This simple CO2 regulator is used to slowly release CO2 gases from the fermentation process of wine or beer using water and a few parts that can be found quite easily. It works by allowing CO2 to get out of the fermenter without permitting oxygen to enter. If oxygen was to get into the fermenter, it would stop the yeast from making ethanol alcohol.
Step 1: Gather the Parts.
Parts that you will need:
-3 inches of 3/8 inch hose
-Hot glue or other sealant
-A water bottle
-Clear film canister (usually available at any place that develops photos, ask for one)
Tools that will come in handy:
-Drill with 3/8 inch and 1/2 inch drill bits
-Belt sander/metal file/sandpaper
Step 2: Drilling and Fitting
First drill the 1/2 inch hole in the exact center of the bottom of the film canister. It should have a little dimple where the tip of your drill bit will sit nicely. Next, drill a 3/8 inch hole through the clamp. A bench vice helps. Once the holes are drilled, fit your tubing through the hole in the cork. You will need to calibrate and trim the tube, but we will get to that later. Next force the cork into the 1/2 inch hole in the bottom of the film canister a bit more than 1/4 an inch. After you these parts put together, you will need to seal the cork into the canister. I used hot glue but other sealants should work.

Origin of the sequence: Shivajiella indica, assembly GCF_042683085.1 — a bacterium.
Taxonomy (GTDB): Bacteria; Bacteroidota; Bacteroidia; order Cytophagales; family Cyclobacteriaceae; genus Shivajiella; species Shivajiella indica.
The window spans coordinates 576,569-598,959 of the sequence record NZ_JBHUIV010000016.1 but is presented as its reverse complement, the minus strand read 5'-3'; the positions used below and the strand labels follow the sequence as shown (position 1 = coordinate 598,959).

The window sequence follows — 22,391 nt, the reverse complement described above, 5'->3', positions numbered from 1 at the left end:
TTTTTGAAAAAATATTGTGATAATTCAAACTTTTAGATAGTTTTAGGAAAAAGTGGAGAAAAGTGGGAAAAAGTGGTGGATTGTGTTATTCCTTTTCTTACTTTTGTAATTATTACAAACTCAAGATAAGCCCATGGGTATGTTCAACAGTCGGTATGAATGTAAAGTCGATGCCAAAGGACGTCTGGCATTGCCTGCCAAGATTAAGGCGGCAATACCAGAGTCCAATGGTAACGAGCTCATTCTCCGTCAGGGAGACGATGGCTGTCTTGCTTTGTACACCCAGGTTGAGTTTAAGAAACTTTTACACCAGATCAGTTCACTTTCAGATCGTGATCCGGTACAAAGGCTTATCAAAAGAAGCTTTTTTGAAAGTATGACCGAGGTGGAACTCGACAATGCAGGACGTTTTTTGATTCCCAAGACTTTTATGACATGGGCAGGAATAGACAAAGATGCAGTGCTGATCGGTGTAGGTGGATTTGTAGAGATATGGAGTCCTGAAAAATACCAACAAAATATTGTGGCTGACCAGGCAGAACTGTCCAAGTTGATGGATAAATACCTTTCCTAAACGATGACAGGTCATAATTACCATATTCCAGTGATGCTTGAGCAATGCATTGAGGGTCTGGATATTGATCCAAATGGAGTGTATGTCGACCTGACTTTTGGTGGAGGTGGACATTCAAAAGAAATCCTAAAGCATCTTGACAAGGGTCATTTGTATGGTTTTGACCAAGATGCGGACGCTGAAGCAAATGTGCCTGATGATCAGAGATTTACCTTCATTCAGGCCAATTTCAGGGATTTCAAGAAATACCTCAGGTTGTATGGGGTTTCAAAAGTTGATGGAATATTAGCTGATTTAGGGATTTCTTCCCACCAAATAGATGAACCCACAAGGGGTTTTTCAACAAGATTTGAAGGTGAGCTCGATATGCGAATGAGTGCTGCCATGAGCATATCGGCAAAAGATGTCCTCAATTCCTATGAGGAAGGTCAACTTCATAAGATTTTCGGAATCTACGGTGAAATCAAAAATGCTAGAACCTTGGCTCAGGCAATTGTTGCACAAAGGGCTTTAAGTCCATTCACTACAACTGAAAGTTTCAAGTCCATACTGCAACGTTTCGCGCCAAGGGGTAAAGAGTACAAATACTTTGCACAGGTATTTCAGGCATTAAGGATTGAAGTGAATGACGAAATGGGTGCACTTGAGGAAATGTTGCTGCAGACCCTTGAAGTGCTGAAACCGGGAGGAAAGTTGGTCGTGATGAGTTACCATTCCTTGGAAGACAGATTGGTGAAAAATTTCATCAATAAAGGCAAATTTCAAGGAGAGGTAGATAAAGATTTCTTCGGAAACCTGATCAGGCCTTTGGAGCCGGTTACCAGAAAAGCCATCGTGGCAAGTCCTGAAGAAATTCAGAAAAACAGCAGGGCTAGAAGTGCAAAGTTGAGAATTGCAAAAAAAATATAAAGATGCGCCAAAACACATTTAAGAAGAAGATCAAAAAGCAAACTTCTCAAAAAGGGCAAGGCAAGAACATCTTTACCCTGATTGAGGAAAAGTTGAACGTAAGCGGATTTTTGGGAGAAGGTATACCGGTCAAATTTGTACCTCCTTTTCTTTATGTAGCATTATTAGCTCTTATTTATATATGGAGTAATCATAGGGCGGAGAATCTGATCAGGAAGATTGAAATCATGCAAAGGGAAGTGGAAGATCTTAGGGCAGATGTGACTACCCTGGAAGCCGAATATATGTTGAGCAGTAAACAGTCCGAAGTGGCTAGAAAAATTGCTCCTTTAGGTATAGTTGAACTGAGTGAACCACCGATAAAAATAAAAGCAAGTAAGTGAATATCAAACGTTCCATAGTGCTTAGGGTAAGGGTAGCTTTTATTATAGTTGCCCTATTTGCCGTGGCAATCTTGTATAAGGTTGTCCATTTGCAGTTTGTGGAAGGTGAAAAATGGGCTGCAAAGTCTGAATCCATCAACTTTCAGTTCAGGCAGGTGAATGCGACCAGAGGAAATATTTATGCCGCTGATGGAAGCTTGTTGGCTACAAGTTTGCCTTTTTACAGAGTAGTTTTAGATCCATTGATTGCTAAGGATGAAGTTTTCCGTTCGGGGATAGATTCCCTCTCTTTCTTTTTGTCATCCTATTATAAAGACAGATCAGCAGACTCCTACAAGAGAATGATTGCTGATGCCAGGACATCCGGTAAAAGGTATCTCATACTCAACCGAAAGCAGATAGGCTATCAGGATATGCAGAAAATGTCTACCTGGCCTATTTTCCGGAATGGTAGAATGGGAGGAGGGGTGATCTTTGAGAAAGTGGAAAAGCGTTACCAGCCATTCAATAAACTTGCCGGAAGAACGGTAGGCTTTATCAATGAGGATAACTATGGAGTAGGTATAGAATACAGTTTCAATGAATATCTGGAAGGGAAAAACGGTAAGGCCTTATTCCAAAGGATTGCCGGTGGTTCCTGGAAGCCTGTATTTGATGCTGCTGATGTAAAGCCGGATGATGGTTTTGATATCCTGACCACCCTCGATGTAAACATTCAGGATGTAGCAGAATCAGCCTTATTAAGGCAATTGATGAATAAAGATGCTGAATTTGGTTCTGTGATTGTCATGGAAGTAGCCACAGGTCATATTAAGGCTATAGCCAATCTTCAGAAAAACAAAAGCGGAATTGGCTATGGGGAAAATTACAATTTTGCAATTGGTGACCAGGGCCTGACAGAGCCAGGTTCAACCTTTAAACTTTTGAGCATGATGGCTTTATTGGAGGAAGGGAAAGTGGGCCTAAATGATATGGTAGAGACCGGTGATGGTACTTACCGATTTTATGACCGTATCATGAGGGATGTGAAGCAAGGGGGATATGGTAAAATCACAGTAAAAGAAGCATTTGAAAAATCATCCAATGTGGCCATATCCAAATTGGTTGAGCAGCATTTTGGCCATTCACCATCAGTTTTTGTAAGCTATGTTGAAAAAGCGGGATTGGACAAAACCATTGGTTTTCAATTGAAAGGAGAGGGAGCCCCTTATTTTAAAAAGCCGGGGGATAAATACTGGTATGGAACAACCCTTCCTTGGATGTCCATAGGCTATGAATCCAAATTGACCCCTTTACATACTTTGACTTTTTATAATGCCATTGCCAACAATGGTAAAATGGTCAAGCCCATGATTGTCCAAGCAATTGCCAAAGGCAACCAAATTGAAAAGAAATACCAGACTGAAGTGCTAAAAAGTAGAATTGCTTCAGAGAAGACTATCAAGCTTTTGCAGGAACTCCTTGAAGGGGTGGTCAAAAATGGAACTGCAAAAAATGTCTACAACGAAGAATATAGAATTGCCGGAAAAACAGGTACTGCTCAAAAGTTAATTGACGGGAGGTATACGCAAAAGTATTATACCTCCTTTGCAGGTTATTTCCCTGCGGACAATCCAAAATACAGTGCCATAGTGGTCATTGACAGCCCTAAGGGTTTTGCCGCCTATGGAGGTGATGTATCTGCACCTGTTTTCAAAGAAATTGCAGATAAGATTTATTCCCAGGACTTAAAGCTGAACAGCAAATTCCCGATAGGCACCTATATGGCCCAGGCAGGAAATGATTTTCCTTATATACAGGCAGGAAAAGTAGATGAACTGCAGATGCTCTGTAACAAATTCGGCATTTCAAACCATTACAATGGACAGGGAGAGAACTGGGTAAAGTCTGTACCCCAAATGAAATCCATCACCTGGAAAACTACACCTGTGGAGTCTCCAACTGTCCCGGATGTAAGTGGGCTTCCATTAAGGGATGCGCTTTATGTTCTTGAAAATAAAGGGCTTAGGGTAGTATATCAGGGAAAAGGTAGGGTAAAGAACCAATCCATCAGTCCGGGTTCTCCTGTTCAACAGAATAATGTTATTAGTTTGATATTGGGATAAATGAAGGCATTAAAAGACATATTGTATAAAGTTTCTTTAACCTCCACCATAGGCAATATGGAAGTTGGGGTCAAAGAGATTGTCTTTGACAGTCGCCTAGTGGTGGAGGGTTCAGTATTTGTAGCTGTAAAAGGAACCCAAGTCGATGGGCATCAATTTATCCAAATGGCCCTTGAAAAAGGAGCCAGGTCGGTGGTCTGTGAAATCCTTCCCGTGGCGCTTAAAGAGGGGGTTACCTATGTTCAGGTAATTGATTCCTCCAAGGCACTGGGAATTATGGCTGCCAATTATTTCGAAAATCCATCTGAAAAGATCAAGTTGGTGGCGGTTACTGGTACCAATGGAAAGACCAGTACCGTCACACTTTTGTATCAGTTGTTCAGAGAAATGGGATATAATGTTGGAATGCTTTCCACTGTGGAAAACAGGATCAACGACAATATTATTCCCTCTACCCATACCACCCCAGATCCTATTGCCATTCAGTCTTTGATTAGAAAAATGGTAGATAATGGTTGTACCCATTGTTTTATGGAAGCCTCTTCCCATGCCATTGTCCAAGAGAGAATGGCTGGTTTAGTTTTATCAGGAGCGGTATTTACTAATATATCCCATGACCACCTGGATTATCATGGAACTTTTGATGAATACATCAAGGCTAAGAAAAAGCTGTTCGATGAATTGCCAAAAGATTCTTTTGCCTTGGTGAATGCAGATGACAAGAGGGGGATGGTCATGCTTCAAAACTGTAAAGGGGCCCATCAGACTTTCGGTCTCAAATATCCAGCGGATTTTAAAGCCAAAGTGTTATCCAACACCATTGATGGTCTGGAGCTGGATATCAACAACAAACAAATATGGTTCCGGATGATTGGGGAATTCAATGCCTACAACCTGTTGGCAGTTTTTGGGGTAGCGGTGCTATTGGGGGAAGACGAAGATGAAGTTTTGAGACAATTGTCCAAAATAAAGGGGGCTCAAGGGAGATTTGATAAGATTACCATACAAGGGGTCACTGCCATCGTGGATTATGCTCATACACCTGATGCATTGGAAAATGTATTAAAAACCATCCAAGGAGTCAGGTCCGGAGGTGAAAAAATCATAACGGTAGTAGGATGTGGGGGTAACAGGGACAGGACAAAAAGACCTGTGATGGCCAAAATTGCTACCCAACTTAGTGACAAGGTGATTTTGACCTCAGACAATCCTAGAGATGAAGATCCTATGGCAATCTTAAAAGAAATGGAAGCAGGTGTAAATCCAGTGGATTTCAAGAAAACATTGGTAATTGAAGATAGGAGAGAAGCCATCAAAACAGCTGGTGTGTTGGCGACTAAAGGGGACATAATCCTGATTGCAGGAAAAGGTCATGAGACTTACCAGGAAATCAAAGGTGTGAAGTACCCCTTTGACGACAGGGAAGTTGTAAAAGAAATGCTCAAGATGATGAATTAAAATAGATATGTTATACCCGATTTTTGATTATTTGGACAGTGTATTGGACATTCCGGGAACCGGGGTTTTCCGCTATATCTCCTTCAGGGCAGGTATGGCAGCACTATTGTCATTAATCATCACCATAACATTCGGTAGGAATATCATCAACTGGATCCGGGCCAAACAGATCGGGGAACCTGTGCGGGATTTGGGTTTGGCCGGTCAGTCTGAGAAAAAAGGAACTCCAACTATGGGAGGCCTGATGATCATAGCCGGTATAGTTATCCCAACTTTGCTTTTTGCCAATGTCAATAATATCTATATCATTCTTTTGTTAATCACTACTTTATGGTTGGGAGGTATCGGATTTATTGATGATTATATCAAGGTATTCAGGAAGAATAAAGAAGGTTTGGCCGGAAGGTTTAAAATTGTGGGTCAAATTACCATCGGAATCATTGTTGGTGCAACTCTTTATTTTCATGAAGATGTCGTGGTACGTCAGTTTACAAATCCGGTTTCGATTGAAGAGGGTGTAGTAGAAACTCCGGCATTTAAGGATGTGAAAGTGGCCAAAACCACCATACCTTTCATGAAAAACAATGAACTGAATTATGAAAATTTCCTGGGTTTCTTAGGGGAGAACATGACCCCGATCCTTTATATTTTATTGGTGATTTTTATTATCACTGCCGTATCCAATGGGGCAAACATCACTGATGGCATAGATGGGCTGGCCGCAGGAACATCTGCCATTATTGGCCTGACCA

Step 3: Constucting the Cap Fixture
Now we need to construct the part that will act as the one way valve. You will need to sand down the cap to get rid of the lines or grip. To do this, leave the cap on the bottle and start sanding away. A belt sander would be very useful but if you do not have access to one of these you can sand it or file it down. You need to make sure that there is enough room between the cap and the sides of the canister. If it is an air-tight seal, it will not work properly. I just took the cap off and dropped it in and kept testing it. After you get it shaved down enough, screw the cap on tightly, remove that little ring of plastic, and cut the bottle right above the lip on the bottle. If you have no idea what I am talking about check out the picture. You will also need to sand off the rough edges.
Step 4: Putting It All Together and Calibrating
Lastly, you will need to punch a small hole in the cap in order to let out the gases. To calibrate your regulator you will need to adjust your tubing. Make sure the tube is nice and straight and protrudes about an inch into the canister. Fill it up with water to the top of the hosing and drop in the cap part you just made. Push down until the gas is released and some water comes out of the bottom, lowering the cap to a bit more than halfway. Pop on the cap and SLOWLY blow into it. If you blow to hard the cap will just stick to the top. You just have to slightly exhale to get it to work. I've also attached a video of it working on a jug of fermenting grape juice. Enjoy and I hope this was helpful!